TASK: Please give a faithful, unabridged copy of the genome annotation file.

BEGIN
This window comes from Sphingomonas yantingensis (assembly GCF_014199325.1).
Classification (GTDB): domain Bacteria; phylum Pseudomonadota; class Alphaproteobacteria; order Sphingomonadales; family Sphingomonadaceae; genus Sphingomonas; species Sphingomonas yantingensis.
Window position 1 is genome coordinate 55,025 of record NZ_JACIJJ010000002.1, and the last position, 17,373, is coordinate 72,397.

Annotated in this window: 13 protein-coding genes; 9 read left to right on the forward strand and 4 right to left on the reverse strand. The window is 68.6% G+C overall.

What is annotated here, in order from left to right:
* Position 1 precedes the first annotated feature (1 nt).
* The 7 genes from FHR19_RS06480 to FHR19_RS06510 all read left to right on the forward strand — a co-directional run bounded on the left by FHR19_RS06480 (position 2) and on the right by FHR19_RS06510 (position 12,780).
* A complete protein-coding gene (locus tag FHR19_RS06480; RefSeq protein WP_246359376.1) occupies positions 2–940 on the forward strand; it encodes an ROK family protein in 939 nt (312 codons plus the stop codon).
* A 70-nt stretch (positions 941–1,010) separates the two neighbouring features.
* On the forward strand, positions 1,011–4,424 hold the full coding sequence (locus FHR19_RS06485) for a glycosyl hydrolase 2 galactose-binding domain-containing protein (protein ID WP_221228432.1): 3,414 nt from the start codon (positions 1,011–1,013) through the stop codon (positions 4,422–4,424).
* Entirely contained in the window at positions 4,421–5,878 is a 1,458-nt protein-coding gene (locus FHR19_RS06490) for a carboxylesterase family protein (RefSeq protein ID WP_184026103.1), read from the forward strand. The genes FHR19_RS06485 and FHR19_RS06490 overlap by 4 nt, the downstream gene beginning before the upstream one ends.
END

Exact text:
This window comes from Sphingomonas yantingensis (assembly GCF_014199325.1).
Classification (GTDB): domain Bacteria; phylum Pseudomonadota; class Alphaproteobacteria; order Sphingomonadales; family Sphingomonadaceae; genus Sphingomonas; species Sphingomonas yantingensis.
Window position 1 is genome coordinate 55,025 of record NZ_JACIJJ010000002.1, and the last position, 17,373, is coordinate 72,397.

Annotated in this window: 13 protein-coding genes; 9 read left to right on the forward strand and 4 right to left on the reverse strand. The window is 68.6% G+C overall.

What is annotated here, in order from left to right:
* Position 1 precedes the first annotated feature (1 nt).
* The 7 genes from FHR19_RS06480 to FHR19_RS06510 all read left to right on the forward strand — a co-directional run bounded on the left by FHR19_RS06480 (position 2) and on the right by FHR19_RS06510 (position 12,780).
* A complete protein-coding gene (locus tag FHR19_RS06480; RefSeq protein WP_246359376.1) occupies positions 2–940 on the forward strand; it encodes an ROK family protein in 939 nt (312 codons plus the stop codon).
* A 70-nt stretch (positions 941–1,010) separates the two neighbouring features.
* On the forward strand, positions 1,011–4,424 hold the full coding sequence (locus FHR19_RS06485) for a glycosyl hydrolase 2 galactose-binding domain-containing protein (protein ID WP_221228432.1): 3,414 nt from the start codon (positions 1,011–1,013) through the stop codon (positions 4,422–4,424).
* Entirely contained in the window at positions 4,421–5,878 is a 1,458-nt protein-coding gene (locus FHR19_RS06490) for a carboxylesterase family protein (RefSeq protein ID WP_184026103.1), read from the forward strand. The genes FHR19_RS06485 and FHR19_RS06490 overlap by 4 nt, the downstream gene beginning before the upstream one ends.